Wednesday, October 3, 2018

U.S. News and World Report ranks Martin County nation's worst performing white-majority county in health outcomes

Gary Ball, editor of the weekly Mountain Citizen, has been reporting on water issues in Martin County for nearly two decades, prompting the state to open the first investigation into the local water district. (Photo: Rich-Joseph Facun for NPR)
U.S. News and World Report ranks Martin County in Eastern Kentucky "as the worst-performing white-majority county in the nation, in a special report released Tuesday that analyzes links between race, geography and health outcomes," Will Wright reports for the Lexington Herald-Leader.

Screenshot of interactive U.S. News and World Report map, showing
data for each Kentucky county. Click here to access the actual map.
The national analysis found that living in a predominantly white county was a strong predictor of communities' overall health and well-being, but that wasn't the case in Martin County, which has been hammered with a two-decades old water crisis, high poverty rates, poor health outcomes and the national opioid epidemic, according to the report. Wright has written extensively about the county's struggles to provide clean water to its residents. So has the Mountain Citizen, the county's weekly newspaper, and NPR aired an eight-minute story Wednesday.

The nationwide analysis looks across 10 factors that drive health outcomes, including such things as job availability, prevalence of diseases, smoking, obesity, housing costs, and air and water quality.

Martin County scored just 10.5 out of a possible 100 points, "faring especially weak in categories that measure economic opportunity," Wright reports. Kentucky's average score was 42.2.

Martin County also scored poorly on health indicators like smoking rates (29 percent), obesity prevalence (39.1 percent), deaths of despair (72.2 per 100,000) and overall life expectancy (72.6 years).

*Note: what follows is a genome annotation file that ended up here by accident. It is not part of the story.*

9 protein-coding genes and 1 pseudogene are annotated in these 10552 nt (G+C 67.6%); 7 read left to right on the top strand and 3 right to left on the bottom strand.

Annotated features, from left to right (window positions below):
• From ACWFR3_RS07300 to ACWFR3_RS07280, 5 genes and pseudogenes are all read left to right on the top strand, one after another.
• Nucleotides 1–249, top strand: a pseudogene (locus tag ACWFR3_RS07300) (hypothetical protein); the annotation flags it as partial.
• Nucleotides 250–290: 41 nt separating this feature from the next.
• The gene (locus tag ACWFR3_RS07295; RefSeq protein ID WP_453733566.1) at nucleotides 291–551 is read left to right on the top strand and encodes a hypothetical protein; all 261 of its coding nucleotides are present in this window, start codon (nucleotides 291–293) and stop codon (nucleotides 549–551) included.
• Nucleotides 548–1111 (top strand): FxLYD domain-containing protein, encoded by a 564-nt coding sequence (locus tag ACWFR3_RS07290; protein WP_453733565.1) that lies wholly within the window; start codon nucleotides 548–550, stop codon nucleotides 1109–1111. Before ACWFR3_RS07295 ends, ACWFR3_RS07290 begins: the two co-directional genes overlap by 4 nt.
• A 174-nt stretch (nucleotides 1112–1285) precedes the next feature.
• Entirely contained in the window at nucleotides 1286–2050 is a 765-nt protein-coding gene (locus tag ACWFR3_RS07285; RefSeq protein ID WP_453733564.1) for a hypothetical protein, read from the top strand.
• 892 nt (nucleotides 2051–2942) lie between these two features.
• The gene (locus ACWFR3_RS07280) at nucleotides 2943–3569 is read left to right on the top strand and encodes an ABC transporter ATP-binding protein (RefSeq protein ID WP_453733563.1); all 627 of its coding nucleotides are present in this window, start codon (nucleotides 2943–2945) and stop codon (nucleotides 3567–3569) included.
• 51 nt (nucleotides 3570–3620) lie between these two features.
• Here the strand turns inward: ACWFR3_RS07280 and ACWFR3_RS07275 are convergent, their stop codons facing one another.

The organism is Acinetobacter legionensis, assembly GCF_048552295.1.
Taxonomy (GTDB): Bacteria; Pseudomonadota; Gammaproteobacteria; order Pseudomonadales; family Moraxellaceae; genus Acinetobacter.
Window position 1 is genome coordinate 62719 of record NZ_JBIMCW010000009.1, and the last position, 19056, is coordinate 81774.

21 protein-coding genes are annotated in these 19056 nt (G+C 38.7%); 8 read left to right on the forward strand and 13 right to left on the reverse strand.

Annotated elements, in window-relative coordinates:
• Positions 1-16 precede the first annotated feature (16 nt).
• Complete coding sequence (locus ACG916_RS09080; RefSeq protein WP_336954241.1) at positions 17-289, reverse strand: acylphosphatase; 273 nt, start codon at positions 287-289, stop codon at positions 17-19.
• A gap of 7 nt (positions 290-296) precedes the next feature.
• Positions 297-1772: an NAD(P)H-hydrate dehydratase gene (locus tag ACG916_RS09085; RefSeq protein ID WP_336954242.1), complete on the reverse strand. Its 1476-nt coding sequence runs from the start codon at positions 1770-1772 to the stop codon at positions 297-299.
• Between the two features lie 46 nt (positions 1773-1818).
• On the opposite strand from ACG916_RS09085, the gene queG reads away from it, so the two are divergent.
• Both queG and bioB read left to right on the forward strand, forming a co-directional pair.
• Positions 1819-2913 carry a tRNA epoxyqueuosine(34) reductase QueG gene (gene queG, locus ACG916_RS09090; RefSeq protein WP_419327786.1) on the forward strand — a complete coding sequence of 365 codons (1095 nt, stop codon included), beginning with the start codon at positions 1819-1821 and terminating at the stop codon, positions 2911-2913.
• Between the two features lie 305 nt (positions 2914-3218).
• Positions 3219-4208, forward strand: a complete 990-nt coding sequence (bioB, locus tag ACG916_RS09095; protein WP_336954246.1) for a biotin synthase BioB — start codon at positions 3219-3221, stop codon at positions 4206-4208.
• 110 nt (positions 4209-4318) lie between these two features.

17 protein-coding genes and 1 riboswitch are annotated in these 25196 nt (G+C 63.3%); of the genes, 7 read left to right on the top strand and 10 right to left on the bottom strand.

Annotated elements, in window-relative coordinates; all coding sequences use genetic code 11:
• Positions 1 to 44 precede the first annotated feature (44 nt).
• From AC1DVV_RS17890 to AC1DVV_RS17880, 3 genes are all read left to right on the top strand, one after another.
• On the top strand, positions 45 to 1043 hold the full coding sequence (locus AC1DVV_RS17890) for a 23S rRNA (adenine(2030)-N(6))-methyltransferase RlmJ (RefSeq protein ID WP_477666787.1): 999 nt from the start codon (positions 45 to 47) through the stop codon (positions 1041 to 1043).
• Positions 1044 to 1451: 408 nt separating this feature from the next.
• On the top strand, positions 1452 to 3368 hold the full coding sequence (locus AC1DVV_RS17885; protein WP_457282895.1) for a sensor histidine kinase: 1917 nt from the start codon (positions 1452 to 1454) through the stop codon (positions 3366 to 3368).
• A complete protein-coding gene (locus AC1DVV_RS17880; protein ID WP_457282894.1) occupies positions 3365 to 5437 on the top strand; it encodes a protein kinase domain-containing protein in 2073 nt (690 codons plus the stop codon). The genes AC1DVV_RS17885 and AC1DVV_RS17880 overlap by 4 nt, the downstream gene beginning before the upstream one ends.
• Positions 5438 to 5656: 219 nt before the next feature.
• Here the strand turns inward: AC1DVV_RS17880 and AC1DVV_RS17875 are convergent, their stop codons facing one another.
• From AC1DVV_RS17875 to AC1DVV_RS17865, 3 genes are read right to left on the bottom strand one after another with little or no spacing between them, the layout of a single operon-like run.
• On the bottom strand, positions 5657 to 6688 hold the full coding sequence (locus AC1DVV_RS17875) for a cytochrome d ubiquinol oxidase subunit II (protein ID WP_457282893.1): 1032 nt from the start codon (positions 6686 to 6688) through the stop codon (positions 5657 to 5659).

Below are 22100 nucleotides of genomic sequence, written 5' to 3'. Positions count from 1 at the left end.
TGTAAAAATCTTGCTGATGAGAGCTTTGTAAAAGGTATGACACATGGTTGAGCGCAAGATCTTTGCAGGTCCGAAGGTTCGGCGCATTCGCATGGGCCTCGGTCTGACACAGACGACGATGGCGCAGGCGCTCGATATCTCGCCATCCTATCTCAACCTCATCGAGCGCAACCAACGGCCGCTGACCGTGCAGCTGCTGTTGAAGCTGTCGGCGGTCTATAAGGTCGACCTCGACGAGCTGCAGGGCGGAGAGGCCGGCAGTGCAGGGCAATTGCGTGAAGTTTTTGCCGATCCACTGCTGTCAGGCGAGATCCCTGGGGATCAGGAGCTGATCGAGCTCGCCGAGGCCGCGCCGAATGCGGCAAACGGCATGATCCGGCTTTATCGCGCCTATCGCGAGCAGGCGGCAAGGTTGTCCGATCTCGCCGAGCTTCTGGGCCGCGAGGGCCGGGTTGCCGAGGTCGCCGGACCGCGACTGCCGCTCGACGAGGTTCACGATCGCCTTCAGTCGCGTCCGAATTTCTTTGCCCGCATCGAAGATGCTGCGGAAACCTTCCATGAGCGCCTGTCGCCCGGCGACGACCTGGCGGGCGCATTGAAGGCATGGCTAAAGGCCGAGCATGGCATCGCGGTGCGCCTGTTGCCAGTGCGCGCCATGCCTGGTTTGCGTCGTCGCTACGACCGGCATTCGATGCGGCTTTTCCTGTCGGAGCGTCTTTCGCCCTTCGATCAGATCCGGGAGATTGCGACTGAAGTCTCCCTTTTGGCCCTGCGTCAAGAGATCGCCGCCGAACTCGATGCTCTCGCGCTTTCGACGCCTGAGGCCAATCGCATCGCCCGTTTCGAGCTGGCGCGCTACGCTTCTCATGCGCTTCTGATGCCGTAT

Martin County has been poor for a long time, and was the scene President Lyndon B. Johnson chose for rolling out the War on Poverty in 1964. Since then, Wright reports, the county’s poverty rate has dropped nearly in half, but still remains above 30 percent, which is much higher than the national average. Coal jobs in the county dropped 63 percent between 2011 and 2015, forcing many to move away. The county’s population dropped 11 percent between 2010 and 2017, according to U.S. News.

The U.S. News analysis highlighted one great strength in the community, "measurable improvements in college- and career-readiness among the county’s high school students," Wright reports.

The report found that in 2009, just seven students at the county high school were deemed ready for college, and just 19 percent were deemed ready for a career. By 2016, though, the school had earned a "distinguished" classification and nearly 60 percent of students there earned some college credit before graduating, and more than 70 percent were deemed college ready. Both those marks are higher than the statewide average.

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